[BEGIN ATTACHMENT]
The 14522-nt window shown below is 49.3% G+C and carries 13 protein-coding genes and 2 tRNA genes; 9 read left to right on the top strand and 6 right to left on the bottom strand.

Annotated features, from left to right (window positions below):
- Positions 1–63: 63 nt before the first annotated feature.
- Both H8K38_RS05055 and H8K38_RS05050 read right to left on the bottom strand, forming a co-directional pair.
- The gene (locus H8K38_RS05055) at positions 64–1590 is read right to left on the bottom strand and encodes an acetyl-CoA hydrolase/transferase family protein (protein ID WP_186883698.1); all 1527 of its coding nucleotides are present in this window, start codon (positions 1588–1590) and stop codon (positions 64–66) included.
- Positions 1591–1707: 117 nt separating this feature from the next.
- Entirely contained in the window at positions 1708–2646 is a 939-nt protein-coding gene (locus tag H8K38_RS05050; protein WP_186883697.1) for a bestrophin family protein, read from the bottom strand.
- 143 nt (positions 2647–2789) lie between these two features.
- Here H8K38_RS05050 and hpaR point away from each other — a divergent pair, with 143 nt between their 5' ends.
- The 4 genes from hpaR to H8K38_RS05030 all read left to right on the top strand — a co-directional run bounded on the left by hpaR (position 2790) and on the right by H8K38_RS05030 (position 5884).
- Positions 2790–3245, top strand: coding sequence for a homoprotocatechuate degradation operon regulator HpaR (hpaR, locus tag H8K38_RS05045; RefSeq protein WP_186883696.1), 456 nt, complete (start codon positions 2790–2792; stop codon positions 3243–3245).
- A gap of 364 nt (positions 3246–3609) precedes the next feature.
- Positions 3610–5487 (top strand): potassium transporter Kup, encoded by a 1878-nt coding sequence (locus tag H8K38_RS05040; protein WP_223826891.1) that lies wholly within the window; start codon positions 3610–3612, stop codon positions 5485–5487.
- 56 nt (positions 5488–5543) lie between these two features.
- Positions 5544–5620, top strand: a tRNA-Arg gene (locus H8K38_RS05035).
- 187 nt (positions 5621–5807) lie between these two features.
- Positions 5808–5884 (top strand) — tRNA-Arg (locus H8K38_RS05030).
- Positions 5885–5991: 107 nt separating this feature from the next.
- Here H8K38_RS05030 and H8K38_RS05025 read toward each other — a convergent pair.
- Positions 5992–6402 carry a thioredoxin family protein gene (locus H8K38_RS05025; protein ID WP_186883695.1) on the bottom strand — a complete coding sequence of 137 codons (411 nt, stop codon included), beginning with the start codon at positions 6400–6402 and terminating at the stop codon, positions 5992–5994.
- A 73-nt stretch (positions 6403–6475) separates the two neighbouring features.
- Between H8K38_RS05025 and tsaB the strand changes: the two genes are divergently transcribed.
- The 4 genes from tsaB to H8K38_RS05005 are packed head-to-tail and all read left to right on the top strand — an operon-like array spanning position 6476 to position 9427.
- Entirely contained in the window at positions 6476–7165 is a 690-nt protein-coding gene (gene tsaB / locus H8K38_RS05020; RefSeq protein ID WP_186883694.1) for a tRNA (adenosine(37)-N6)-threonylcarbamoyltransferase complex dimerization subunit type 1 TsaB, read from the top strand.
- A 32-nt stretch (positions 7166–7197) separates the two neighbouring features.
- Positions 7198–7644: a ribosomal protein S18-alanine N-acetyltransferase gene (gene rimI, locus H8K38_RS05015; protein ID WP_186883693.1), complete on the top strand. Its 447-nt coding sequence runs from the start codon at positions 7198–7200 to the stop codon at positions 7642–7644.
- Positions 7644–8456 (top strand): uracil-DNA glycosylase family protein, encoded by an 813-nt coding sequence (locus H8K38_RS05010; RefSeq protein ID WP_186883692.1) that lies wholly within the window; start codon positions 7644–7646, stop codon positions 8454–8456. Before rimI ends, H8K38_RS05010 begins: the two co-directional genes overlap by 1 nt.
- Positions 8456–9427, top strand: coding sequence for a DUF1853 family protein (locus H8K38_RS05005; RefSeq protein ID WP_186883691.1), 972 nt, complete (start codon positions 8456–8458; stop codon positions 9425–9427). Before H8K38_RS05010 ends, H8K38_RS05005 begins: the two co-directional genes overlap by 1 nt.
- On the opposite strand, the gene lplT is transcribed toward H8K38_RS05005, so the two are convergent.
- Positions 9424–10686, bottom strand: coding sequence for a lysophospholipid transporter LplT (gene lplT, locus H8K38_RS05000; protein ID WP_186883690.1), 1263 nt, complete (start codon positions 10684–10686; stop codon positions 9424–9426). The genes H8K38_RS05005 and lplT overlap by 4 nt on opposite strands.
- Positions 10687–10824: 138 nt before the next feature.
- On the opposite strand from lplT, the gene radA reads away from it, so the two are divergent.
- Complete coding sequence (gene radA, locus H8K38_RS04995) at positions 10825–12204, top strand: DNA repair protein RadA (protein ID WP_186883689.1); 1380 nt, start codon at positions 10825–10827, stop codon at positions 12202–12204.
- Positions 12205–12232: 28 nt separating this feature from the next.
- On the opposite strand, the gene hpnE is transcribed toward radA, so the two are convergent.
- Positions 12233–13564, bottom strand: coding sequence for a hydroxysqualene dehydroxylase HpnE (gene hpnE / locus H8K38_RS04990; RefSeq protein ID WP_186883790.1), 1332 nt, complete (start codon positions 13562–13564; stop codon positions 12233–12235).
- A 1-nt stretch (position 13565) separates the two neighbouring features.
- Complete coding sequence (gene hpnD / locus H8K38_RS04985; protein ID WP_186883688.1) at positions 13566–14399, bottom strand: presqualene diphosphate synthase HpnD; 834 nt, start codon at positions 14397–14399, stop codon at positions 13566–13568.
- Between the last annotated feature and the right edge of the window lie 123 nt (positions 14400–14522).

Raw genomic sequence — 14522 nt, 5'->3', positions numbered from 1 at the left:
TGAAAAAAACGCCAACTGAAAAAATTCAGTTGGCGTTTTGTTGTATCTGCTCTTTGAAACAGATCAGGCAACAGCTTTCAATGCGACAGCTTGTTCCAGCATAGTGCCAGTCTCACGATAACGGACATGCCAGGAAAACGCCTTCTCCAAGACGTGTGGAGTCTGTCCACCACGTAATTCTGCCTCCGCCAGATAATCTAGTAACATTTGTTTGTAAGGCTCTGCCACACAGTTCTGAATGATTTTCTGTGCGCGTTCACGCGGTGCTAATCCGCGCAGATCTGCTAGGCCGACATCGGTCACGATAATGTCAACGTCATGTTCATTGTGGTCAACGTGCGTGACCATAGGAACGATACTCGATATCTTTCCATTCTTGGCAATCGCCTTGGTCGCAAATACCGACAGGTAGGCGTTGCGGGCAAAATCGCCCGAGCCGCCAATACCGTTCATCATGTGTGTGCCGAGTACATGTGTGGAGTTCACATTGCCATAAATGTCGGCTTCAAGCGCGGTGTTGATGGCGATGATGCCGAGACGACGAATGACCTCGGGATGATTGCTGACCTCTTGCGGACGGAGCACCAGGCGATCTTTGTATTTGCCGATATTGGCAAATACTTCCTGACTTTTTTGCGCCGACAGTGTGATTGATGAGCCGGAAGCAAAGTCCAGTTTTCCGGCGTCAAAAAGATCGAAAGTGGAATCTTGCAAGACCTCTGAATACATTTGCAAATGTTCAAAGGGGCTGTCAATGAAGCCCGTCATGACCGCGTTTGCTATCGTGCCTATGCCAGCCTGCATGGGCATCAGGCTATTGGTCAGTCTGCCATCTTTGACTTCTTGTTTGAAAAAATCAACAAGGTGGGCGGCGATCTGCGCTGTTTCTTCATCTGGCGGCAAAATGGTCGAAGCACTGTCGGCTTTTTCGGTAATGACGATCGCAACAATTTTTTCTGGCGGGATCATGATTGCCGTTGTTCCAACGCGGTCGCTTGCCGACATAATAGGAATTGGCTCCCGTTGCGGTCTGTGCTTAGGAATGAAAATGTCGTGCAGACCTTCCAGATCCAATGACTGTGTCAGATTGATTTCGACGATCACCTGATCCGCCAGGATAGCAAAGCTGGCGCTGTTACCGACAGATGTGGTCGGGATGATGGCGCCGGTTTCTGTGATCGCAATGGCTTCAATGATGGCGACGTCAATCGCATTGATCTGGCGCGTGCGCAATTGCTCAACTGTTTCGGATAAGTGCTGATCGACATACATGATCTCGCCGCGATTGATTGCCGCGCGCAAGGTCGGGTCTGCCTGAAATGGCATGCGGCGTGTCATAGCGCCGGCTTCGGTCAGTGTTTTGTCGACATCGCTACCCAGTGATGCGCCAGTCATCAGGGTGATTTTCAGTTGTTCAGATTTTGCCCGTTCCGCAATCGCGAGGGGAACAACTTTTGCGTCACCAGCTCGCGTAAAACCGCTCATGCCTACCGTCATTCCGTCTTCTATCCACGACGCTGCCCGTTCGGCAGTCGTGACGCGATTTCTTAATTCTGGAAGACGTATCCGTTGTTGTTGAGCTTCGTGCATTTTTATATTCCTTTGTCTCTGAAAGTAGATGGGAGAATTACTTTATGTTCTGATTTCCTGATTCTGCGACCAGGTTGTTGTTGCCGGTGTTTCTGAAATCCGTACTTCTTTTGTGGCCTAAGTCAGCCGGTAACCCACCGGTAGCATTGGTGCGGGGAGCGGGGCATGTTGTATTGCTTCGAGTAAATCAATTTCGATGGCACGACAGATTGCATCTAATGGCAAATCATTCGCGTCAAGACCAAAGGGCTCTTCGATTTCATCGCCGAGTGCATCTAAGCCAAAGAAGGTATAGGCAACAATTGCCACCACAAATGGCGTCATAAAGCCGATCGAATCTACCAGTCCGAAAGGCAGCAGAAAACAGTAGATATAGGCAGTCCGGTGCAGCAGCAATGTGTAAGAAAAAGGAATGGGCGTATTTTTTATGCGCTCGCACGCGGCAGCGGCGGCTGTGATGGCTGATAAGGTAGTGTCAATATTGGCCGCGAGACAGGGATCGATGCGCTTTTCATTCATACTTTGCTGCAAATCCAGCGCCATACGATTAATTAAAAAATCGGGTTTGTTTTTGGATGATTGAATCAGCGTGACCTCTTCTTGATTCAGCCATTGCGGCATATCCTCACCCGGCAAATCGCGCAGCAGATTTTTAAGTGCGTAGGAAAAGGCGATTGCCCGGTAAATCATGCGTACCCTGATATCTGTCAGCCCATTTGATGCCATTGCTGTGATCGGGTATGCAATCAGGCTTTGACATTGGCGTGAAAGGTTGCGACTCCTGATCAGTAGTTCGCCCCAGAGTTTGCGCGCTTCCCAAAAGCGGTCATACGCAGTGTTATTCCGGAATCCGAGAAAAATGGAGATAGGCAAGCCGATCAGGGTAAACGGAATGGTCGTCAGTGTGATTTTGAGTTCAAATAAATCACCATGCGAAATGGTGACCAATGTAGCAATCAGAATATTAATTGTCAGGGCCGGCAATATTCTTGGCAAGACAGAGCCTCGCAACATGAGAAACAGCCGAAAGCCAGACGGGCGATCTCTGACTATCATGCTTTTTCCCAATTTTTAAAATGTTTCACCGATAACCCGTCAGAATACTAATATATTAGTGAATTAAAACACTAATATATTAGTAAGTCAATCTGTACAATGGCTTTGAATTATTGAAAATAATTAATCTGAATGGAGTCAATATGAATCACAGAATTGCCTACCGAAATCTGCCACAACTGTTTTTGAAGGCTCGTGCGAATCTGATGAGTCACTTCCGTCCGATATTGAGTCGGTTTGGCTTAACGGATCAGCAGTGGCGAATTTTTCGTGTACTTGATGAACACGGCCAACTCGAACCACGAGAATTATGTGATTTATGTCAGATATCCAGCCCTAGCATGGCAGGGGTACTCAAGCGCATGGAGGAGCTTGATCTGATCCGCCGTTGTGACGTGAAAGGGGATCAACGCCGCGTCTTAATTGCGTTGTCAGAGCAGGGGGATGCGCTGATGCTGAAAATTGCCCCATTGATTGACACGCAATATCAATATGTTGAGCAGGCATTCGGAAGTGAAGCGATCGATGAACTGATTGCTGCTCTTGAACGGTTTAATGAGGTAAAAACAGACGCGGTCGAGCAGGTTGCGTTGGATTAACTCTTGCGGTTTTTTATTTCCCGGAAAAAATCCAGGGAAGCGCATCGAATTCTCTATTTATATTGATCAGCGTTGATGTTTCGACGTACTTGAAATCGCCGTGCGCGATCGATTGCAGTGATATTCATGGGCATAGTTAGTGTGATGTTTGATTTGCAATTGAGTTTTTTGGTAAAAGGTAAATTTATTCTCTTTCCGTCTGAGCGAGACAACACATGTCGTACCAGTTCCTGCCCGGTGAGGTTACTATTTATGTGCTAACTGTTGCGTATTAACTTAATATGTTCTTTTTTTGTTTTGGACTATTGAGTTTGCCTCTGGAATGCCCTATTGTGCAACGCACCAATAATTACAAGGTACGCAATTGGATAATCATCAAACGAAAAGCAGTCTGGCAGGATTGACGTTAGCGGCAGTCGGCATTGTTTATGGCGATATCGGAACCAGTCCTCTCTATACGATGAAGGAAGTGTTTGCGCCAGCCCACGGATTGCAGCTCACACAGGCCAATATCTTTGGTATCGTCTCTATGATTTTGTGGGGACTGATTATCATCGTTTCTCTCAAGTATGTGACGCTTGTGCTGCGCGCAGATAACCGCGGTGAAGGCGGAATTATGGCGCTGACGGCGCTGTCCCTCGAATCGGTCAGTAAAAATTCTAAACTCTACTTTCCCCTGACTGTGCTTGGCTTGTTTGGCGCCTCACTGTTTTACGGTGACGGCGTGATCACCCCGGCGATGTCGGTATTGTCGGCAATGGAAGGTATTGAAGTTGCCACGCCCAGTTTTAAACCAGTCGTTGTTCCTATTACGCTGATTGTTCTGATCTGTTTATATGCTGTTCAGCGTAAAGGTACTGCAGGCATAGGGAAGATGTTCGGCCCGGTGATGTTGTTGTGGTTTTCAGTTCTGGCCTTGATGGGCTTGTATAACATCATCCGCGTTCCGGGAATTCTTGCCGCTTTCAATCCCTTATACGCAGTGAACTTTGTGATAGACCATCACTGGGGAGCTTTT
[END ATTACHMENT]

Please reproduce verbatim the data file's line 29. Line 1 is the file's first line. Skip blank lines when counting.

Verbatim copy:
- On the opposite strand, the gene lplT is transcribed toward H8K38_RS05005, so the two are convergent.